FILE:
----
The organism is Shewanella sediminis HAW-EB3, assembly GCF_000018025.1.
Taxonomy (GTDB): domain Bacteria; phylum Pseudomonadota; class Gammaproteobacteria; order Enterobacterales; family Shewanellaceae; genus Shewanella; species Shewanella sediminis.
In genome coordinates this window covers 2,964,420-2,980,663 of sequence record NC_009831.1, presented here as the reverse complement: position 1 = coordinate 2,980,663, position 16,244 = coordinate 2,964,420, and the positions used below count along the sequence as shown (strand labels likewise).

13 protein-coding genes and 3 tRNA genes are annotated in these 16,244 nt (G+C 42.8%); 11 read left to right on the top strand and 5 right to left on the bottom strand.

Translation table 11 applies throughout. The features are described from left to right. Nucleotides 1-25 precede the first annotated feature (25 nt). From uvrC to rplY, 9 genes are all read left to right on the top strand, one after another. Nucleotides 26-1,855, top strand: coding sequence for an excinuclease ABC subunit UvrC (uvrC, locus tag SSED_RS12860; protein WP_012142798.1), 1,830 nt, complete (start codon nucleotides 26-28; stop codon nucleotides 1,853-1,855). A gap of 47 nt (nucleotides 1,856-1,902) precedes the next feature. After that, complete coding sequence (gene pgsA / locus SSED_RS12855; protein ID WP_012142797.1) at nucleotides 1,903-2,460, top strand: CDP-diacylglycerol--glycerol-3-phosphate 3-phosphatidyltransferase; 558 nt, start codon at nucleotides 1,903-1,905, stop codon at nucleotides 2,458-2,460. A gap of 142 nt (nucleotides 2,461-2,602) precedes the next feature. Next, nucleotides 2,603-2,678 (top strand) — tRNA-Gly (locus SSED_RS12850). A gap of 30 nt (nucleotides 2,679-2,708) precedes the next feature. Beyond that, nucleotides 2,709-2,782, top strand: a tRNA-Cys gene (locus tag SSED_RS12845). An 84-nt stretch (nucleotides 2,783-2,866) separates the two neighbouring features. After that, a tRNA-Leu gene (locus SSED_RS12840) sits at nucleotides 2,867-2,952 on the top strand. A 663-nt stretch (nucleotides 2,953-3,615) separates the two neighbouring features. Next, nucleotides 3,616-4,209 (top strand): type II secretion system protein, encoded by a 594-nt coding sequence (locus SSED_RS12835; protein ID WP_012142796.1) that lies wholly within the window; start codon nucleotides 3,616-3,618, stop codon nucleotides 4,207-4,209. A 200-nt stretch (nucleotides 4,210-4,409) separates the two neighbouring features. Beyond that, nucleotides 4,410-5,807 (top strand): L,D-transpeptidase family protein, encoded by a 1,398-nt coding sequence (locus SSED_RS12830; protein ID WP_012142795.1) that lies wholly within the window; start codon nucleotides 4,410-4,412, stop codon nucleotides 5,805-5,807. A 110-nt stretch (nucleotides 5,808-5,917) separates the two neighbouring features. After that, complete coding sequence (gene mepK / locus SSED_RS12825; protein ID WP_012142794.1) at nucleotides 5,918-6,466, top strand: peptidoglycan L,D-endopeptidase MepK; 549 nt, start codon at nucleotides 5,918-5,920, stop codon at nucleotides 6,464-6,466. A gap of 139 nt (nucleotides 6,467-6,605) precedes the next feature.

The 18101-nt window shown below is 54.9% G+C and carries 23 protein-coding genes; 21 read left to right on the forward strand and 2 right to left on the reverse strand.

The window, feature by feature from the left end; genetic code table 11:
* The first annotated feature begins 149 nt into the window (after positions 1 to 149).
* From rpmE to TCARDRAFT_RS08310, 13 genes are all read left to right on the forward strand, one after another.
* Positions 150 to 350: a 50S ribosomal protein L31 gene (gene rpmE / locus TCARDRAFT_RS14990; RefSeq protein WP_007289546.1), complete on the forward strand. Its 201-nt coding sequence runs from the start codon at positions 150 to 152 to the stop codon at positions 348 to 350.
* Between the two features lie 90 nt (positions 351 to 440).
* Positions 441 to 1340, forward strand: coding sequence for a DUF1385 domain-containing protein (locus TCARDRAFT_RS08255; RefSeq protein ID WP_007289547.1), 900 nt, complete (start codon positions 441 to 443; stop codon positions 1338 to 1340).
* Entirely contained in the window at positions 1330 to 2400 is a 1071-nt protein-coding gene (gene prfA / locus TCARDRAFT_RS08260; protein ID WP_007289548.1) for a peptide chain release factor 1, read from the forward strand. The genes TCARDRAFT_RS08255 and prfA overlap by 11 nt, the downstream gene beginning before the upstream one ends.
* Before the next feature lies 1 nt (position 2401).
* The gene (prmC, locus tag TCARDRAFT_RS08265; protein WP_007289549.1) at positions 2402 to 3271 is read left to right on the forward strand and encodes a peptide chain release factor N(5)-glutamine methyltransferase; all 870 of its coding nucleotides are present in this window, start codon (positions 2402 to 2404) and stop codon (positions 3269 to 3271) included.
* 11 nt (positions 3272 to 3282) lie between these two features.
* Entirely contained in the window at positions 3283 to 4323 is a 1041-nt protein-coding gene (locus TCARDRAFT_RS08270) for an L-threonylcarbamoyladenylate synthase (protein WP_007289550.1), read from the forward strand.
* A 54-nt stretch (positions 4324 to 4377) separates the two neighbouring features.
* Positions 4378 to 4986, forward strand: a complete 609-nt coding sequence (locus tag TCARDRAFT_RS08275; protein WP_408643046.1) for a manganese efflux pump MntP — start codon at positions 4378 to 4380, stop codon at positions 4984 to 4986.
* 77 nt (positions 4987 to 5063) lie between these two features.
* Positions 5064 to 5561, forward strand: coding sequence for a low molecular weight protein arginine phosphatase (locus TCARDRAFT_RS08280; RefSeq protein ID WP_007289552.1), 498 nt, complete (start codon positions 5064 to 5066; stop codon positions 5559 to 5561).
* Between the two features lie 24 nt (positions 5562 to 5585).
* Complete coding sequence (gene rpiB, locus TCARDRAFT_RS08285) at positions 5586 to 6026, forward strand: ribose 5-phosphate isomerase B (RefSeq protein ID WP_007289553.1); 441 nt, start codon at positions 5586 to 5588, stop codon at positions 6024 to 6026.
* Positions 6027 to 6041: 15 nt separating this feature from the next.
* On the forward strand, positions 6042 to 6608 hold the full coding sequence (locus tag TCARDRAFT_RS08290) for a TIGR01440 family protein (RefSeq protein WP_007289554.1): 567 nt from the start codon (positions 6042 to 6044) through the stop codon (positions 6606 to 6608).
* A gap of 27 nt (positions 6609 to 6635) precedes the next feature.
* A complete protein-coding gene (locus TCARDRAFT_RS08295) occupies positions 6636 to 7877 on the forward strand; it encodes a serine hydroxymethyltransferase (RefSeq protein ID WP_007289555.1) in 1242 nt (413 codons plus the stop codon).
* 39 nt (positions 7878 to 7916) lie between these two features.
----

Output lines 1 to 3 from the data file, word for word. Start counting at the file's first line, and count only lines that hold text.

The organism is Shewanella sediminis HAW-EB3, assembly GCF_000018025.1.
Taxonomy (GTDB): domain Bacteria; phylum Pseudomonadota; class Gammaproteobacteria; order Enterobacterales; family Shewanellaceae; genus Shewanella; species Shewanella sediminis.
In genome coordinates this window covers 2,964,420-2,980,663 of sequence record NC_009831.1, presented here as the reverse complement: position 1 = coordinate 2,980,663, position 16,244 = coordinate 2,964,420, and the positions used below count along the sequence as shown (strand labels likewise).